Day 147, Year 1: Fifth Day, Windbird’s Passage to the Galapagos
Date: Tuesday, March 13, 2006
Weather and Wind: Clear skies; winds 8-12 early SW, 1-5 knots later SSW
Daytime Air Temperature: 83 degrees F daytime, 81 degrees F at night
Water Temperature: 83 degrees F
Latitude: 01 degrees 42 minutes
Longitude: 086 degrees 50 minutes
Location: Panama to Galapagos Passage, Day 5
Miles to Go: 165

What a glorious morning we had today. The almost full moon set about 0630 and by 0900 the skies were clear and we were sailing in 8 to 12 knots of wind. This was unexpected, and a peaceful retreat from the constant hum of the engine. The seas out here are very calm. There are swells, but they are ever so gentle. We still have a favorable current of about 2 knots carrying us along and if all goes well, we will arrive in Puerto Ayoro, Santa Cruz Island, Galapagos, Ecuador between noon and 1600 on Wednesday-much earlier than we had predicted.

We had a delightful breakfast this morning. I sliced some apples, cheese, made some toast and cut up some of the best mangos we have ever tasted. It is hard to describe the feeling of total contentment that comes from having a relaxed early morning breakfast while sailing gently along on peaceful seas.

Mid-morning we spotted what we think were white sharks off our port side. Glad we hadn’t decided to jump in for a swim. While we were sailing, Mark took advantage of the time to change the oil, the oil filter, and fuel filter. Then we started the hunt for inline filters for our forward head. This boat is not that big, but after an entire day of turning the boat inside out, we did not find the filters. We are going to try again tomorrow. Sometime during the hunt, the wind died and we had to start the engine once again, but motoring along on these calm seas is certainly more relaxing than any motoring we did in the Atlantic.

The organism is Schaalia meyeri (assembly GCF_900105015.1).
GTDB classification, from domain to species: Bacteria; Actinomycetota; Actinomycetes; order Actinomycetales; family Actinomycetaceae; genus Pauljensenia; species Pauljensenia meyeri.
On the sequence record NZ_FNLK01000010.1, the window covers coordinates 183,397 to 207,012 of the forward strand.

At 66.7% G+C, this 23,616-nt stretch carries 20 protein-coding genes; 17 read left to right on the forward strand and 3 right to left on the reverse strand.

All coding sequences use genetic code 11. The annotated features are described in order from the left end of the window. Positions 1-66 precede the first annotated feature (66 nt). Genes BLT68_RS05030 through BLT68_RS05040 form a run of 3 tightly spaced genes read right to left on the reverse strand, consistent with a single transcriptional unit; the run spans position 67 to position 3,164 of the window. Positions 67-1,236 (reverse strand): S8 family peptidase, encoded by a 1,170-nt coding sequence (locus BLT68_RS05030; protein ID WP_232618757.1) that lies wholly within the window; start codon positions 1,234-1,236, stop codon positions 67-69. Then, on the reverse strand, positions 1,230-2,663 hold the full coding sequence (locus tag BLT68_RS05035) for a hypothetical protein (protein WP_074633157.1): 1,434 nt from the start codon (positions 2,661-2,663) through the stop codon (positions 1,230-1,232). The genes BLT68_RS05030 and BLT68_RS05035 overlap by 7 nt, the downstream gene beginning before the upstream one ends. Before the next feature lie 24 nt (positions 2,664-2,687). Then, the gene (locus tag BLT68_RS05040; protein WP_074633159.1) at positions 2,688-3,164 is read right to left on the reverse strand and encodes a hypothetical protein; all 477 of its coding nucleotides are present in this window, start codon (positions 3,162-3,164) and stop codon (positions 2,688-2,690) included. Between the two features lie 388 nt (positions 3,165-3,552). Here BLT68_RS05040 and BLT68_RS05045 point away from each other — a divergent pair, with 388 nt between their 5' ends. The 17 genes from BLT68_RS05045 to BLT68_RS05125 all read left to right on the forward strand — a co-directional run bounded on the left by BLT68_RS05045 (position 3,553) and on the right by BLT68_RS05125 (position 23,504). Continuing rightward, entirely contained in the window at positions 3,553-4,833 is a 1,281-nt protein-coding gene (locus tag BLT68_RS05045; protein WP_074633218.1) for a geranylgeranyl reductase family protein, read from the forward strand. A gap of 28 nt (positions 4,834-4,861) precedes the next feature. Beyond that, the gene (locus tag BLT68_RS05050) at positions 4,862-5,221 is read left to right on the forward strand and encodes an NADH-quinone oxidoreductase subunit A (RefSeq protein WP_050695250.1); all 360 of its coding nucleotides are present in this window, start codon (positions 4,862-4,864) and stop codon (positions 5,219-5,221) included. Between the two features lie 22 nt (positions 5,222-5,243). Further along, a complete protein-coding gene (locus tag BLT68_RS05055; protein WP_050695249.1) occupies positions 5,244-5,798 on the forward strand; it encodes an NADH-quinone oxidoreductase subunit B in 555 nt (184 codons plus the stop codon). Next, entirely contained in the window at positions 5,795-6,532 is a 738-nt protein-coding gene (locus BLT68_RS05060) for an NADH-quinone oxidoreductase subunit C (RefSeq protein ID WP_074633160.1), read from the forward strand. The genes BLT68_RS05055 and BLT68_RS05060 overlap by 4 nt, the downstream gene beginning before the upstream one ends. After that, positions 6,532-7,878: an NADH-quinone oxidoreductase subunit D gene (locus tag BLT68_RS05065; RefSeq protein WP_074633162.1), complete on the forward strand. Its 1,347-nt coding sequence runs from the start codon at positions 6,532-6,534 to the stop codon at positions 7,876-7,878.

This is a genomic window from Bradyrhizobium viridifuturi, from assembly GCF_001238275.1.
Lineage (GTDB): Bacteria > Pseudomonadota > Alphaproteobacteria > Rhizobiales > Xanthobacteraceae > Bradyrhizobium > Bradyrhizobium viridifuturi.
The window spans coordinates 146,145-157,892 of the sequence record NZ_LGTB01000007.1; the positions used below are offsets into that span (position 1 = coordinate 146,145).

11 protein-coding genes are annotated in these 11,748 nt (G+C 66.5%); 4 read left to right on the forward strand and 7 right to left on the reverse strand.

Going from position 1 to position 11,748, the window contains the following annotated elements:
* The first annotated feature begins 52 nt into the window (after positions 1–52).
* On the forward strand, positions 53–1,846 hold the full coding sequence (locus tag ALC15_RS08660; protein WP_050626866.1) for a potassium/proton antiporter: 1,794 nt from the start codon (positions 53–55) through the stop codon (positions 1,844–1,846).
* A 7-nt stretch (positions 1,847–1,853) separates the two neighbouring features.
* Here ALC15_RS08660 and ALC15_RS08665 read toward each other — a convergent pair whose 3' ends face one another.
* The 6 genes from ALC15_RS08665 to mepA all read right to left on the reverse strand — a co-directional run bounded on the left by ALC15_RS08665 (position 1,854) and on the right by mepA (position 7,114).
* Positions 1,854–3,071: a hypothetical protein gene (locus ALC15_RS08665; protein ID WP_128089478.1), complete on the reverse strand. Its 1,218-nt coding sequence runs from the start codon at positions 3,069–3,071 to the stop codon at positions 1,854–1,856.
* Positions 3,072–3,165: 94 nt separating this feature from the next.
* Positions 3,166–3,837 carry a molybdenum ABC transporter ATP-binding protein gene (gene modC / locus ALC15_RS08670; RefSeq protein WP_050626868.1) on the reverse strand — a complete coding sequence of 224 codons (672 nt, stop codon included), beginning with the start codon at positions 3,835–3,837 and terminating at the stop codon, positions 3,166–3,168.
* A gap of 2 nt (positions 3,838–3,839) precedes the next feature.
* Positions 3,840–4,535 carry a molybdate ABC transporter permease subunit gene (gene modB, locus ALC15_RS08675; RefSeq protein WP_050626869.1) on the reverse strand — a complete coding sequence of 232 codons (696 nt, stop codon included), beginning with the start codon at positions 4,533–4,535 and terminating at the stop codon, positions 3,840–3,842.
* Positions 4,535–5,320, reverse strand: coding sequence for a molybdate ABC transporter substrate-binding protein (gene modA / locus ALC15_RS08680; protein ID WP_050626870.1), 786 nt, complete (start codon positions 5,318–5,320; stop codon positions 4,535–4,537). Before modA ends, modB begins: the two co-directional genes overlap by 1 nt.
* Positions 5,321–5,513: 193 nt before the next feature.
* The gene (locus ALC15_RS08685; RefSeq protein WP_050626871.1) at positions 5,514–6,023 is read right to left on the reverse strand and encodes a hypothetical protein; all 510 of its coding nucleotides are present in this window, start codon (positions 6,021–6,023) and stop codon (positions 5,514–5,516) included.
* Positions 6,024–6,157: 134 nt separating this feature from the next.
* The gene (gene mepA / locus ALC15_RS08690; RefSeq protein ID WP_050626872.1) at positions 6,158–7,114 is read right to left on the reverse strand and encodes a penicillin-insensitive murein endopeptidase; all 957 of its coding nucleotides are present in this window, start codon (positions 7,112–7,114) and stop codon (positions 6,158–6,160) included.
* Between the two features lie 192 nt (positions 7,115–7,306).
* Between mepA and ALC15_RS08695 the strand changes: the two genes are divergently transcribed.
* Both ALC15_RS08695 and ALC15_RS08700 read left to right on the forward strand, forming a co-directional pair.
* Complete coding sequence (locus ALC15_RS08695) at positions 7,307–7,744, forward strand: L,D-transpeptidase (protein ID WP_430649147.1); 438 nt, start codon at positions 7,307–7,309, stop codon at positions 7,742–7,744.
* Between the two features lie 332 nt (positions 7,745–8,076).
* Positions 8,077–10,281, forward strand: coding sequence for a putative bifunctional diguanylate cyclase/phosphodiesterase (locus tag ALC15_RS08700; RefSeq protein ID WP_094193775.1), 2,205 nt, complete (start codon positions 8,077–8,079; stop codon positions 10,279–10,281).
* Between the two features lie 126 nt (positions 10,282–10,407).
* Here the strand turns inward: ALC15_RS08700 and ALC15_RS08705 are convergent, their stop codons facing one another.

Tomorrow night we should cross the equator. Evidently there are “crossing the line” rituals that must be followed. Our daughter Heather sent this from Wikipedia: ‘Seafaring tradition maintains that all sailors who cross the equator during a nautical voyage must undergo rites of passage and elaborate rituals initiating them into The Solemn Mysteries of the Ancient Order of the Deep. These rituals date back to the Middle Ages, though the current ceremonies are most likely derived from Viking traditions. Those who have never “crossed the line” are derisively referred to as “pollywogs” or simply “slimy wogs”. Upon completion of the initiation ceremony, the wogs are then known as “trusty
shellbacks”. Generally, the initiation rituals include a dunking in or dousing with seawater, suspension of pay (which some websites say in modern days has been supplanted with an offering to Neptune of coins from the last port of call), being forced to eat gross concoctions, and groveling at the feet of a fully costumed, seaweed-draped “Neptune”.’ Heather went to say, “Of course, all of this is followed by a raucous party with much rum (some say champagne can be substituted). And, of course, Neptune must be cut in on the party as well. What to do when you have no shellbacks on hand is a bit of a dilemma, but I think at the very least a bucket of seawater per person and a couple of good stiff rum drinks are in order. :)”

My take on this is that anyone reading this log should celebrate with us by dousing a loved one with a bucket (or a glass) of water at about 2200 tomorrow night. That should be the time when we reach the equator under the light of a full moon. I think it is a good omen that we are crossing on the night of the full moon-and I don’t think I will need to worry about any howling wolves out here. Mark and I think a good dousing of sea water followed by drinking a bottle of the wine we first drank together 33 years ago should suffice as our celebration. In anticipation of this event, I have had a bottle of Louis Jadot Pouilly-Fouisse hidden away. And of course, we will send coins from previous ports overboard as our offering to Neptune. Let us know if you join in the celebration.